Meanwhile, a workaround is to not restore the stale database and then Repair. Do a Recreate instead.

Compacting files at the backend is one reason why it’s not a simple matter of Repair noticing the later backend files and recording their information in the database. The COMPACT command will make the database that you restored be full of references to files that no longer exist, because compact packed their contents in new files. It’s sort of like picking a random database and a random backup, and telling Duplicati to synchronize things that don’t come close to matching. Probably what should happen is the situation should be recognized as hopeless, and tell the user to Recreate, but such code isn’t there yet.

@ts678 - thanks for details, much appreciated.

How the backup process works describes some concepts.

Here’s more, but it’s a bit deep. This is useful to understand some of the challenge of bringing a stale database up to current. The compact operation changes some dblock files whose wasted space gets reclaimed by compact. This makes the associated dindex files (one per dblock) change. Old files that fed into the compact are deleted. I don’t recall how Duplicati reacts to missing files. May not be pretty, however in the specific case of missing dindex files on the remote, these are recreated from DB data. Missing dlist files are also recreated, so there’s a case where changes from local-to-remote are good.

Another challenging case is if someone runs The PURGE command or maybe The PURGE-BROKEN-FILES command which change the dlist files (one per backup version, describing files in that version). These don’t have to change for a compact, because they reference file blocks by hash, which remain constant even as the blocks themselves move around from dblock to dblock, as compacting happens.

The DELETE command and any delete done by configured version retention can also surprise old DB because the versions it knows of may be missing at later time. A delete means the corresponding dlist file goes away, and possibly compact runs to reclaim space from data that are now in no version at all.

The REPAIR command has always had a difficult time because there are so many ways things can fail, even when one isn’t trying to update stale databases from image backups into something that’s current. There ARE some additional commands (e.g. list-broken-files and purge-broken files) that can also help.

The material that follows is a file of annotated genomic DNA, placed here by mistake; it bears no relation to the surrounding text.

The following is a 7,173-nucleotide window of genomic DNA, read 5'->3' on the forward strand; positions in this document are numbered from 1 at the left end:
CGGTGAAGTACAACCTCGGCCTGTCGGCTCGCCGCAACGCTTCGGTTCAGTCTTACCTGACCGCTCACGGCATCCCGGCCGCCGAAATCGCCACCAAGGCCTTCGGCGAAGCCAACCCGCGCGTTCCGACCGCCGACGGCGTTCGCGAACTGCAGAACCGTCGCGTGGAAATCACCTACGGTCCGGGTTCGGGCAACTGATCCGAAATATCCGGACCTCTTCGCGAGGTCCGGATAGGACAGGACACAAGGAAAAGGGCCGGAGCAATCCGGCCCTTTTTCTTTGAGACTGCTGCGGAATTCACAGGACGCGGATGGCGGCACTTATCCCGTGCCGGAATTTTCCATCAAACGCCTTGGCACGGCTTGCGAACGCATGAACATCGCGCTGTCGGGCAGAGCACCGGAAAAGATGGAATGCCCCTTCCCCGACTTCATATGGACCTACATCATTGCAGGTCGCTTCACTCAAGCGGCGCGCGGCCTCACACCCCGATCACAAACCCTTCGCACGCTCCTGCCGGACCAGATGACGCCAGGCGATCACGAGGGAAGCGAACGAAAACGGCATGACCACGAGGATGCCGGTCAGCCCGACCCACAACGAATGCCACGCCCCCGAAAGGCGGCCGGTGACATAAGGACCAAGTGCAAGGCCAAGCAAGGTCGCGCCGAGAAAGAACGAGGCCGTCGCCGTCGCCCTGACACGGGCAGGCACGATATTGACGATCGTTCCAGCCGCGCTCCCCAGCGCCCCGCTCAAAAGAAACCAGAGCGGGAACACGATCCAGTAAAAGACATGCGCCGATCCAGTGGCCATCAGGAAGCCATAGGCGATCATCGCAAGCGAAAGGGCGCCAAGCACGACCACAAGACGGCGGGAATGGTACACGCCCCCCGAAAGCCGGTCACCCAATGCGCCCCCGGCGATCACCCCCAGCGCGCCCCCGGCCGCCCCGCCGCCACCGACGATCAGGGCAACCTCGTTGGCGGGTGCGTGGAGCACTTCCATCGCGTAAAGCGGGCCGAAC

Disaster Recovery covers the general topic, and maybe it would be good to at least temporarily say not to try the restore-DB-from-image then run Repair plan. The manual as a rule doesn’t cover specific bug avoidance, but it does have a few guide-people-through-something sections, and this is one of them…

Meanwhile, maybe someone can find a way to keep a confused Repair run from deleting new backups.

Hello, thanks for some further insights. My “hypothetical case of disaster” is probably a bit specific (if not really realistic), because neither remote backup nor local database are corrupted or lost, they’re “just” mismatched by a few days. I know my remote backup is fine and dandy (well, I assume…), but Duplicati cannot make that assumption, of course. I read somewhere, one of design choices was “never trust destination”, so in case of inconsistency, remote is checked against database, and database “wins” (so to speak).

Showing consequences of program action before real action has place, if you choose Repair - you might lose files from date x to date y, please consider Recreate option instead - would be a sensible idea. Alas, I understand, this is the work in progress.